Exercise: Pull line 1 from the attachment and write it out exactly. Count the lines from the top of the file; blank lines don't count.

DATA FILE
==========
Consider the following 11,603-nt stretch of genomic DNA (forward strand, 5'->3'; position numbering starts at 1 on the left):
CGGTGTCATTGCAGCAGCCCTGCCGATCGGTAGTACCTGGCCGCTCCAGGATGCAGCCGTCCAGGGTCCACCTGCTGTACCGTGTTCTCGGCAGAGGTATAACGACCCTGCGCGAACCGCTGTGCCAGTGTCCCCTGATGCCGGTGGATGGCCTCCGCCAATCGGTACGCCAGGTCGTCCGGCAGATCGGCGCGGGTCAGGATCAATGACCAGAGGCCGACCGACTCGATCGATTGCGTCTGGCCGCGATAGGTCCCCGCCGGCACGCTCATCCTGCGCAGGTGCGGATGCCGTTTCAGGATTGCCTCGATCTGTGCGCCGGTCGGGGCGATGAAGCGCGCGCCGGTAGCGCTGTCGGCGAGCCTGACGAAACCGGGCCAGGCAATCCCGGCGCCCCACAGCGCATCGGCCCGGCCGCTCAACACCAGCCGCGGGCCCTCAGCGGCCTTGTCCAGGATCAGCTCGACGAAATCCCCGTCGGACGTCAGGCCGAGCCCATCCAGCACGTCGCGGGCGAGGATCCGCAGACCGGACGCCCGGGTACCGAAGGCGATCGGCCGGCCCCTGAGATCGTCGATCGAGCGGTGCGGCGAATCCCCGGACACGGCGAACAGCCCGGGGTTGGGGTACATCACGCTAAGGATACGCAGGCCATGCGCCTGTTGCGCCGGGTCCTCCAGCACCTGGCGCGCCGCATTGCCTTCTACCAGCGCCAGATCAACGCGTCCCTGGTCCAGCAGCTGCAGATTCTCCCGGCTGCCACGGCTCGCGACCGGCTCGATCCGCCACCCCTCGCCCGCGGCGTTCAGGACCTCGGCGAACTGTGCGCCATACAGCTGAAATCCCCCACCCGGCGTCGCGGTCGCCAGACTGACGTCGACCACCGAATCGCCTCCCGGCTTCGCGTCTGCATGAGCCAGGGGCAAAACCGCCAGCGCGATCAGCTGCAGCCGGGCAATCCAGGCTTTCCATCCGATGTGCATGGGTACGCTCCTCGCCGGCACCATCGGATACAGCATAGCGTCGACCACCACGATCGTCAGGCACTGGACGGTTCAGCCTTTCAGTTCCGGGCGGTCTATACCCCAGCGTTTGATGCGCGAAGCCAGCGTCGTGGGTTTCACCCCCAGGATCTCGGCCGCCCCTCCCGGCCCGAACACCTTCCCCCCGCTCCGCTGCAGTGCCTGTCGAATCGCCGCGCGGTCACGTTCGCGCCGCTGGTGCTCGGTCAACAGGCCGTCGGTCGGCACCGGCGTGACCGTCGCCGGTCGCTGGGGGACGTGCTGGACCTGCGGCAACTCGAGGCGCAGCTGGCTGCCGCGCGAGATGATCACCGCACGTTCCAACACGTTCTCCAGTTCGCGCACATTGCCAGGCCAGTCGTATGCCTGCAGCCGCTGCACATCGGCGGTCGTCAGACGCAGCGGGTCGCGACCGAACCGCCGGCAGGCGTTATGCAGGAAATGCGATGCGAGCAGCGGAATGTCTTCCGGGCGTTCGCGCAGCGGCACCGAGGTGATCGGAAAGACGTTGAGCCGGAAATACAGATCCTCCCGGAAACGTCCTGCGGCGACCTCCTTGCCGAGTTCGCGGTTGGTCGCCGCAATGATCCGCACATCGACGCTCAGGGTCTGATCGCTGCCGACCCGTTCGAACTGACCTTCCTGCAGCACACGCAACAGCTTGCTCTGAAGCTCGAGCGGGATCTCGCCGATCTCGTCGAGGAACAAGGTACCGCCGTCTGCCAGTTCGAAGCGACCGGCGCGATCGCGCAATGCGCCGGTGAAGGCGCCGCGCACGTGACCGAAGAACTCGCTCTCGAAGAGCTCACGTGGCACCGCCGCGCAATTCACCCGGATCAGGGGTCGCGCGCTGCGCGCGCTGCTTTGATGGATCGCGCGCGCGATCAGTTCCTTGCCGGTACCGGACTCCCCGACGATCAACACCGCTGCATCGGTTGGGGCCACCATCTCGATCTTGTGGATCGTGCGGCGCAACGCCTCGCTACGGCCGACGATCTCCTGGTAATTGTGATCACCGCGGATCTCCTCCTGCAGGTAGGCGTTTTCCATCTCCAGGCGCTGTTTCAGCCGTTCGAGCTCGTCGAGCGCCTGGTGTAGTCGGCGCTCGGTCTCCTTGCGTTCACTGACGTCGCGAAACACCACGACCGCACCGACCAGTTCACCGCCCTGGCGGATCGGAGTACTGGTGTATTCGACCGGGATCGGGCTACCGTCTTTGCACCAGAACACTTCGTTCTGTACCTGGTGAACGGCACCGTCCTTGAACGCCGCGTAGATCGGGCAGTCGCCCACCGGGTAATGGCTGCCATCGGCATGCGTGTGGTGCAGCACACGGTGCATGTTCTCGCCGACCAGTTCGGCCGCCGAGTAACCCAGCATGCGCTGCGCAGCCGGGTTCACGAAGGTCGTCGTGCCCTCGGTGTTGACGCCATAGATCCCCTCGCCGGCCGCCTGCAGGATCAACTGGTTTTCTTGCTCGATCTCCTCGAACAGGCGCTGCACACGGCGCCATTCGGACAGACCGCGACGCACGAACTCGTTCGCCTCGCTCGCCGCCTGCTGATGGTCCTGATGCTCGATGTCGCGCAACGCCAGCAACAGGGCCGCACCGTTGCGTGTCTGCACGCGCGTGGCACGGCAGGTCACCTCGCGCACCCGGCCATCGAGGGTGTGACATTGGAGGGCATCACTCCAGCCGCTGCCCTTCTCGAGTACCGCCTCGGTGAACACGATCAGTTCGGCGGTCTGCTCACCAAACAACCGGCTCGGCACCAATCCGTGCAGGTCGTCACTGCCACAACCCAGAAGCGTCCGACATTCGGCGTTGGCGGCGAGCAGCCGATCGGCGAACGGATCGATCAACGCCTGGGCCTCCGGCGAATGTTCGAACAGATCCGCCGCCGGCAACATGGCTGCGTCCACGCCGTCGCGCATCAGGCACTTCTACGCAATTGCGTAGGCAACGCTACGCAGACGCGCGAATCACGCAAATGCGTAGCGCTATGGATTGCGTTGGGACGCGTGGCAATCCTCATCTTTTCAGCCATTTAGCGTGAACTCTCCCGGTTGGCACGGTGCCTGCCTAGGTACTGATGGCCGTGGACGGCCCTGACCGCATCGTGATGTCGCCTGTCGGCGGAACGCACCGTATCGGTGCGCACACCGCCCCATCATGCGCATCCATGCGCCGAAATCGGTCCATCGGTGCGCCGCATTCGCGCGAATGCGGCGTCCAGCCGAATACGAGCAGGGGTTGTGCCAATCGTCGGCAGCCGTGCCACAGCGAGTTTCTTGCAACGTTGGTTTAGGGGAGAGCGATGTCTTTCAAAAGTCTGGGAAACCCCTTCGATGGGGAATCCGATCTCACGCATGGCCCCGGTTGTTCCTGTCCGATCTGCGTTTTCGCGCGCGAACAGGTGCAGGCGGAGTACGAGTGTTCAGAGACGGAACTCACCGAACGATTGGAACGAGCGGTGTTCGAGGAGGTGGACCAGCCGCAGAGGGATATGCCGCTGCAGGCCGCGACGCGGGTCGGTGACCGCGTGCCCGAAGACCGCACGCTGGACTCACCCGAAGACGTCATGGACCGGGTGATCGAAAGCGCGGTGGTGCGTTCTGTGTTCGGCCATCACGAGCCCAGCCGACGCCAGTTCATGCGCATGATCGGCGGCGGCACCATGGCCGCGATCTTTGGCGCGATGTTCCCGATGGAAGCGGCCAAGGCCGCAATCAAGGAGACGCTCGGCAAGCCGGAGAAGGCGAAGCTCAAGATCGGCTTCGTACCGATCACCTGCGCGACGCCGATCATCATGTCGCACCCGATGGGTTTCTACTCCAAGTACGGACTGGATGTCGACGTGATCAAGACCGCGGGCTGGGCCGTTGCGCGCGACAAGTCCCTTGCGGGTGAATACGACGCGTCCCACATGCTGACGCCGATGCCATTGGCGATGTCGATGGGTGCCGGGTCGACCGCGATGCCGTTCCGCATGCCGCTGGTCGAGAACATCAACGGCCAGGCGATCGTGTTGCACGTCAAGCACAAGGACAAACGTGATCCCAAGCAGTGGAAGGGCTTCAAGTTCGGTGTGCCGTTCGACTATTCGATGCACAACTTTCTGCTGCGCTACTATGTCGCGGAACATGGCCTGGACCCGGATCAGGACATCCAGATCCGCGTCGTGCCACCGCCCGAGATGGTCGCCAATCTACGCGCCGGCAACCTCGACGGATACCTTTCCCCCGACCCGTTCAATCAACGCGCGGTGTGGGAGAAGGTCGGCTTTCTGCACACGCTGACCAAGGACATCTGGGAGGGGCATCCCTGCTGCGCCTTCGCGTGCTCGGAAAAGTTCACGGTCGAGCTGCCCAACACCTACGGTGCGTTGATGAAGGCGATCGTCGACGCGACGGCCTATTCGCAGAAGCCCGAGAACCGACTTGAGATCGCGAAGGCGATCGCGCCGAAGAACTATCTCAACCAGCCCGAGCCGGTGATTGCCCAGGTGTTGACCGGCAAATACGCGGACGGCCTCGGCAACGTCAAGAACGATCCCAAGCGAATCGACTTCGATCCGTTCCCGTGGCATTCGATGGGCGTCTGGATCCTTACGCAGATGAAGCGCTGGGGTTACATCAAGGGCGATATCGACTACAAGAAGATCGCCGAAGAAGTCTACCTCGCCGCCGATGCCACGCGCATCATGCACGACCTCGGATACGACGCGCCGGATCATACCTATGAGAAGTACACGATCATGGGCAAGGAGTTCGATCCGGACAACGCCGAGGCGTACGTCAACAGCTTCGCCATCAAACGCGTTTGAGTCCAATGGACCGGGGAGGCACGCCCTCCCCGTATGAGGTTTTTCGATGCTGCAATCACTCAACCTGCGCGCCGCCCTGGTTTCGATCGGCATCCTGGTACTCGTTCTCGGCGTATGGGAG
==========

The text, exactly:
Consider the following 11,603-nt stretch of genomic DNA (forward strand, 5'->3'; position numbering starts at 1 on the left):